Card Sorting for a Better Information Architecture in UX

Have you ever visited a website that has confusing labels? Categories or menu items that don’t make sense? Or has confusing navigation? This usually happens when there was little effort put into the information architecture of the site. Card sorting could help you find the structure or architecture of the site and improve the user experience.

What is Card Sorting?

Card sorting is an activity that allows you to understand how the users organize the data and how they expect this data to be structured or grouped in a way that makes sense to them. This is not the only technique but serves as a complement to other user research techniques to understand the users and what they would likely expect from the content structure. Thus, by doing card sorting activities you can find out how the information architecture of the site must be organized and the content easier to find.

In addition to understanding the users’ expectations on how the content should be organized, card sorting is very cheap in terms of costs. You don’t need a dozen participants or analyze millions of records to get an idea of how the information architecture. Also, it will allow the users to complete their tasks with ease without having to “think” about the labels of the site because it is natural to them.

Types of Card Sorting Activities

There are two types of card sorting activities: open and closed. In the open card sort, the participants take all the keywords given by the UX expert and they will create category names or groups to locate the cards. However, in the closed card sorting activity, the cards are given to the participant with already predefined categories for them to organize the cards.

Steps for a Card Sorting Session

The steps for card sorting are simple and can be done with one person at a time or as a group session. It really depends on how you want them to participate. When doing it in a group session, consider that some people tend to have a strong personality that can influence others and you might not get an accurate representation of the group. Thus, you might need to moderate to allow everyone to communicate and contribute to the group. These are the steps for a card-sorting session:

  • Pick users based on the project’s personas.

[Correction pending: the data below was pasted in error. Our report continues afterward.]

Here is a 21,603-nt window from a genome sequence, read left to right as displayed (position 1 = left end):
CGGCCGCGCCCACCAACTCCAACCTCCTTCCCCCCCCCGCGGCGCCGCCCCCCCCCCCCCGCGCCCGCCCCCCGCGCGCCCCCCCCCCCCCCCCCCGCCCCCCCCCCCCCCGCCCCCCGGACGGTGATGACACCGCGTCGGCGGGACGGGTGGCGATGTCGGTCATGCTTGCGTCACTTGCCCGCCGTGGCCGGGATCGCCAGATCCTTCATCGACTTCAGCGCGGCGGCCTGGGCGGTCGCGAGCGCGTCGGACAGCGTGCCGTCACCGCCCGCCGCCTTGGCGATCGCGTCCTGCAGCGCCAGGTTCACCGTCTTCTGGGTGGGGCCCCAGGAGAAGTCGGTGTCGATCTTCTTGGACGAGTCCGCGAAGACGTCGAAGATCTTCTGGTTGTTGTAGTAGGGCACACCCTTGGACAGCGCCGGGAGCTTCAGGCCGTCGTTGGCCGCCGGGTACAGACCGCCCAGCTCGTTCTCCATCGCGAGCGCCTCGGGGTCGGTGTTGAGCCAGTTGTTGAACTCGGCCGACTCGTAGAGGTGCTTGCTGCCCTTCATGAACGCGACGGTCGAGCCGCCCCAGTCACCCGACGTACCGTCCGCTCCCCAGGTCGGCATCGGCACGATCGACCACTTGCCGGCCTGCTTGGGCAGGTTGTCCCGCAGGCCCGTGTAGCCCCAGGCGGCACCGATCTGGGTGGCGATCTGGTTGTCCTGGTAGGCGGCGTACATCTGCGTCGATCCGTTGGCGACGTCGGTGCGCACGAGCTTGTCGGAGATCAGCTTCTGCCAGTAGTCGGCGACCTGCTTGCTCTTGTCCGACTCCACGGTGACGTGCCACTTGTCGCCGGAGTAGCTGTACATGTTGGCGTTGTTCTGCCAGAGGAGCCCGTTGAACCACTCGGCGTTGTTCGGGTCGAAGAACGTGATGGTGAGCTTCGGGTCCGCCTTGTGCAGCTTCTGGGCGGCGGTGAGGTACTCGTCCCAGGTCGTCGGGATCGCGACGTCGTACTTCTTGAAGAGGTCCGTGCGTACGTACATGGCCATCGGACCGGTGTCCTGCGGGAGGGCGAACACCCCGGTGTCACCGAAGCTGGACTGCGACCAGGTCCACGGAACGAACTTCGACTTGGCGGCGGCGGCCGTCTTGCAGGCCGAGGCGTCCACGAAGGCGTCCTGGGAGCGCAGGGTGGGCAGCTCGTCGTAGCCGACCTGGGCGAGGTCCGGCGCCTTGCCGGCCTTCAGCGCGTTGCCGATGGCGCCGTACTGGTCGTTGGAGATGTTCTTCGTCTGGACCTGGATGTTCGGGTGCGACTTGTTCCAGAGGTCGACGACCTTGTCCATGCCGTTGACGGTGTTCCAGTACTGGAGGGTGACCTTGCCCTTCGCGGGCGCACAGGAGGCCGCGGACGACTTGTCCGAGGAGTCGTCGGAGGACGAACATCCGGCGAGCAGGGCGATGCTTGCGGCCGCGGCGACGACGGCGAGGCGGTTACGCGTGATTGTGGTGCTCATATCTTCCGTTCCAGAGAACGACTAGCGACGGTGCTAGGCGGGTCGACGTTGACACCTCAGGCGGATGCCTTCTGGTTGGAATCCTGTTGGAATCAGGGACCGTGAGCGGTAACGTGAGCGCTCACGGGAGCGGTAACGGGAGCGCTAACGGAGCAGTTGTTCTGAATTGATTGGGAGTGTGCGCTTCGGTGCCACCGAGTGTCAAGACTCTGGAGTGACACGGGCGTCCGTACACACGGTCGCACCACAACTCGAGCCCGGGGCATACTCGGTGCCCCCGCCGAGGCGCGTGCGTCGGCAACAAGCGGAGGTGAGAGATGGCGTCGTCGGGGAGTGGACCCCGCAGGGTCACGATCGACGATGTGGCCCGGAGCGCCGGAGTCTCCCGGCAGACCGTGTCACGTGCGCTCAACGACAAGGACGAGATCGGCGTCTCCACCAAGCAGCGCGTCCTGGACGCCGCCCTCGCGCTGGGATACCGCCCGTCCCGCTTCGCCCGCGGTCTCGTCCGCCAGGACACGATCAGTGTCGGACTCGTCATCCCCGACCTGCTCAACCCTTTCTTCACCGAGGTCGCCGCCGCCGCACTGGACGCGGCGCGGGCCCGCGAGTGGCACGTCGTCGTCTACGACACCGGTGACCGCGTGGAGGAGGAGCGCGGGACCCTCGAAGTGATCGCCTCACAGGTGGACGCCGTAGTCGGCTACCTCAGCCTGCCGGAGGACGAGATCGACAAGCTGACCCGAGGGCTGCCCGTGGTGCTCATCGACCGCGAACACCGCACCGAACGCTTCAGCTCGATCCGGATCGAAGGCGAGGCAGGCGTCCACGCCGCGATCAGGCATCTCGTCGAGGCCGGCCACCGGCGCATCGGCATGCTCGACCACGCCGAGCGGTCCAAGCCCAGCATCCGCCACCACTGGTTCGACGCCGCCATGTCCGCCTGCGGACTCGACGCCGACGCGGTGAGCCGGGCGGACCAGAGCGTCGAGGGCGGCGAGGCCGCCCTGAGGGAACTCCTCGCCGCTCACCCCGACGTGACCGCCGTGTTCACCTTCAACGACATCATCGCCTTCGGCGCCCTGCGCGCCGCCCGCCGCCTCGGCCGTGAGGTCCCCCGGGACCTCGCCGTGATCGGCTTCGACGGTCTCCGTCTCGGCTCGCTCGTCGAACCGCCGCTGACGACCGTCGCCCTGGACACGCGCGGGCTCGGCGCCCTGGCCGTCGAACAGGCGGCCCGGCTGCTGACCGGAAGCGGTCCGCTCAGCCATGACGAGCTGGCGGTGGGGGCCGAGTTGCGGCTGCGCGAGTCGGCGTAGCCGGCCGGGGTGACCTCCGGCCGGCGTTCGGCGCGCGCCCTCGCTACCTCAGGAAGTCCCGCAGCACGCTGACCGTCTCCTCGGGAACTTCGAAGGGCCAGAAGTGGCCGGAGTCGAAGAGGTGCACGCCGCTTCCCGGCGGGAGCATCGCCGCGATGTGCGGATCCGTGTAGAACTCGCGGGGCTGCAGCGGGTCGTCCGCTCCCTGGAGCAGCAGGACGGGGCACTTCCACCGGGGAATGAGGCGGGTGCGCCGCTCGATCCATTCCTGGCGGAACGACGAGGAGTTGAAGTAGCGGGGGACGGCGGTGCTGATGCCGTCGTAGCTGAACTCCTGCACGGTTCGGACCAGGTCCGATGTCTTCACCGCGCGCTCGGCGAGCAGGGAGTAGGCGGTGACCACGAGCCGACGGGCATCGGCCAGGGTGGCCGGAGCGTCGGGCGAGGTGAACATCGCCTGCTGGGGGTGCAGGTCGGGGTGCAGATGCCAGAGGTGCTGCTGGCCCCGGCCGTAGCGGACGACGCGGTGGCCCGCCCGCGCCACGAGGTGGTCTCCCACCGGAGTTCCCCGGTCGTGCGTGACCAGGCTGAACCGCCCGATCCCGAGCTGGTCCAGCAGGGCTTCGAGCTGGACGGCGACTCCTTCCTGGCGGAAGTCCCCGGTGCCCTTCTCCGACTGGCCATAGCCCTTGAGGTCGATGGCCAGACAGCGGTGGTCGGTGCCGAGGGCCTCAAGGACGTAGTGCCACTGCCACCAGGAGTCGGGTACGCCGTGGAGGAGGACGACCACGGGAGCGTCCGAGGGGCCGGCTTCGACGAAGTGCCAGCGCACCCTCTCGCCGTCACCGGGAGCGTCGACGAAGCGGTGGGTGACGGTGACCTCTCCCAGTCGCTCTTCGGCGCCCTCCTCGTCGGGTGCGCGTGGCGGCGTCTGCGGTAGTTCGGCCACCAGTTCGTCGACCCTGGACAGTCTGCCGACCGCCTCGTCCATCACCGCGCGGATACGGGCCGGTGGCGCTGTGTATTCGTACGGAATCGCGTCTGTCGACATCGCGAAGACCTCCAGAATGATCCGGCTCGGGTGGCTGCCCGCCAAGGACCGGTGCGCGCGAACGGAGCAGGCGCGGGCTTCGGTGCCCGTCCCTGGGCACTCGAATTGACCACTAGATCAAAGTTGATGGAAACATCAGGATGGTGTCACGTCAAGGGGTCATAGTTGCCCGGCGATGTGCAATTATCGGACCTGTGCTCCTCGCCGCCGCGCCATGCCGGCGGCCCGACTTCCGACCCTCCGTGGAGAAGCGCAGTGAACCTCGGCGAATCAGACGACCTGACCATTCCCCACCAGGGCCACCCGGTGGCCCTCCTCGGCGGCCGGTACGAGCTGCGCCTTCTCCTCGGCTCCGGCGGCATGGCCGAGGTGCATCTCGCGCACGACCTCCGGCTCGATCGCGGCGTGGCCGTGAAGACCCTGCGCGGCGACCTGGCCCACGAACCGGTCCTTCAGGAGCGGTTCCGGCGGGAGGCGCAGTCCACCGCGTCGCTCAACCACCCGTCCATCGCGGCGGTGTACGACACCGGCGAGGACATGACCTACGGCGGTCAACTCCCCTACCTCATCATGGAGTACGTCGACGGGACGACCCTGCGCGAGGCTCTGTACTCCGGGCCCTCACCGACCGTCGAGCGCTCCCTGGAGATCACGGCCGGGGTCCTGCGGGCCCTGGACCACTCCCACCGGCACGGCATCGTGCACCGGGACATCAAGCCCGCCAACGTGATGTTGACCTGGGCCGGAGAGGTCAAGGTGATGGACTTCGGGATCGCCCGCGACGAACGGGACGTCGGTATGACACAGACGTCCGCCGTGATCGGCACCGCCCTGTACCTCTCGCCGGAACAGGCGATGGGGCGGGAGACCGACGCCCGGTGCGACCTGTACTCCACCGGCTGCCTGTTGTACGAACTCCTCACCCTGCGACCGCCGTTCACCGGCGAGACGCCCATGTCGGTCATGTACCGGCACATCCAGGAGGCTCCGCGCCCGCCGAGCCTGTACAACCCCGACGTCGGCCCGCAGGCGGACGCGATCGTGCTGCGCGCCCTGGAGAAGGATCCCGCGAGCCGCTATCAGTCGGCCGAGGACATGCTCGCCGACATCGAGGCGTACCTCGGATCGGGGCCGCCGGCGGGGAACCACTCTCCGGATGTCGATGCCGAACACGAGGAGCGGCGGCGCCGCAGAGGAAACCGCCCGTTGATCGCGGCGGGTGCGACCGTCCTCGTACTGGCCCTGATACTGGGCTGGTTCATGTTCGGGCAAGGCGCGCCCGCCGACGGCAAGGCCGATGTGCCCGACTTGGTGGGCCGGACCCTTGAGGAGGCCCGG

• Create a list of keywords.
  • Write down each keyword on a post stick or a card.
  • Give the cards to the participants to sort.
  • Ask the participants to think out loud so you can observe and understand their points of view.
  • Take notes to later analyze.
  • Once they are finalized with the activity, record the groups and their keywords.
  • Analyze the results.

That is it! You have done a card-sorting activity with one or more participants. With this information, you can create a better sitemap and navigation of your application. Also, the activity can be done online via Zoom meetings or using a tool like Optimal Workshop for users to organize their cards individually. By doing it online, you might not get deep insights from the discussions from users but you can reach a lot of people which might give you the “wisdom of the crowds”.

Final Words

In case the project is a redesign of a website, most of the time the architecture of the website does not vary or the variation is very slight. But when the site is done from scratch or the current design has a bad information architecture, it is necessary to take the time to organize and discuss the hierarchy of the content and URLs. Either way, card sorting is an inexpensive tool to gather data from users and know how the site should be structured.

Teylor Feliz
Teylor Feliz

Teylor is a seasoned generalist that enjoys learning new things. He has over 20 years of experience wearing different hats that include software engineer, UX designer, full-stack developer, web designer, data analyst, database administrator, and others. He is the founder of Haketi, a small firm that provides services in design, development, and consulting.

Over the last ten years, he has taught hundreds of students at an undergraduate and graduate levels. He loves teaching and mentoring new designers and developers to navigate the rapid changing field of UX design and engineering.

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